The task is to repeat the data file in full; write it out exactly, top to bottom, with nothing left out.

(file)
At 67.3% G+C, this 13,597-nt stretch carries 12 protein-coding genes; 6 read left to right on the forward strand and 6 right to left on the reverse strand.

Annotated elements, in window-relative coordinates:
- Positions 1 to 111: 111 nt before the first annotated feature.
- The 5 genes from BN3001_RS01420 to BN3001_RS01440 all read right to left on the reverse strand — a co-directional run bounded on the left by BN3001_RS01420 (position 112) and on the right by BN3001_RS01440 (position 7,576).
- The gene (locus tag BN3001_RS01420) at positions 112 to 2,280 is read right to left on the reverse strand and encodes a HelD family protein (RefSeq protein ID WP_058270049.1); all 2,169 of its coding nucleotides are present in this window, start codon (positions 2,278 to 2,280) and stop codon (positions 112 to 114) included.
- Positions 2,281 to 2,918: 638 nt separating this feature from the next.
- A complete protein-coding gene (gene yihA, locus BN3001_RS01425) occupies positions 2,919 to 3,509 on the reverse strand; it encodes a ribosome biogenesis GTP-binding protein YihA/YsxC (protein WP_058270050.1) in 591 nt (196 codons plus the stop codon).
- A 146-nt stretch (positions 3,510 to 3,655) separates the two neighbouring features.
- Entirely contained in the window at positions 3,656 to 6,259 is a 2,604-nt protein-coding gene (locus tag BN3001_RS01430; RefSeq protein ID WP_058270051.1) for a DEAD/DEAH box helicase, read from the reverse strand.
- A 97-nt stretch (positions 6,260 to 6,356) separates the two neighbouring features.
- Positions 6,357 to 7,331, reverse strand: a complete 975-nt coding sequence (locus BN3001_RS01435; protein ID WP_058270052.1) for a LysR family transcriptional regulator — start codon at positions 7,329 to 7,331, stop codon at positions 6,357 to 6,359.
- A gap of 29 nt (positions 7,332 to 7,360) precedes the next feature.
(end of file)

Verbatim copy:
At 67.3% G+C, this 13,597-nt stretch carries 12 protein-coding genes; 6 read left to right on the forward strand and 6 right to left on the reverse strand.

Annotated elements, in window-relative coordinates:
- Positions 1 to 111: 111 nt before the first annotated feature.
- The 5 genes from BN3001_RS01420 to BN3001_RS01440 all read right to left on the reverse strand — a co-directional run bounded on the left by BN3001_RS01420 (position 112) and on the right by BN3001_RS01440 (position 7,576).
- The gene (locus tag BN3001_RS01420) at positions 112 to 2,280 is read right to left on the reverse strand and encodes a HelD family protein (RefSeq protein ID WP_058270049.1); all 2,169 of its coding nucleotides are present in this window, start codon (positions 2,278 to 2,280) and stop codon (positions 112 to 114) included.
- Positions 2,281 to 2,918: 638 nt separating this feature from the next.
- A complete protein-coding gene (gene yihA, locus BN3001_RS01425) occupies positions 2,919 to 3,509 on the reverse strand; it encodes a ribosome biogenesis GTP-binding protein YihA/YsxC (protein WP_058270050.1) in 591 nt (196 codons plus the stop codon).
- A 146-nt stretch (positions 3,510 to 3,655) separates the two neighbouring features.
- Entirely contained in the window at positions 3,656 to 6,259 is a 2,604-nt protein-coding gene (locus tag BN3001_RS01430; RefSeq protein ID WP_058270051.1) for a DEAD/DEAH box helicase, read from the reverse strand.
- A 97-nt stretch (positions 6,260 to 6,356) separates the two neighbouring features.
- Positions 6,357 to 7,331, reverse strand: a complete 975-nt coding sequence (locus BN3001_RS01435; protein ID WP_058270052.1) for a LysR family transcriptional regulator — start codon at positions 7,329 to 7,331, stop codon at positions 6,357 to 6,359.
- A gap of 29 nt (positions 7,332 to 7,360) precedes the next feature.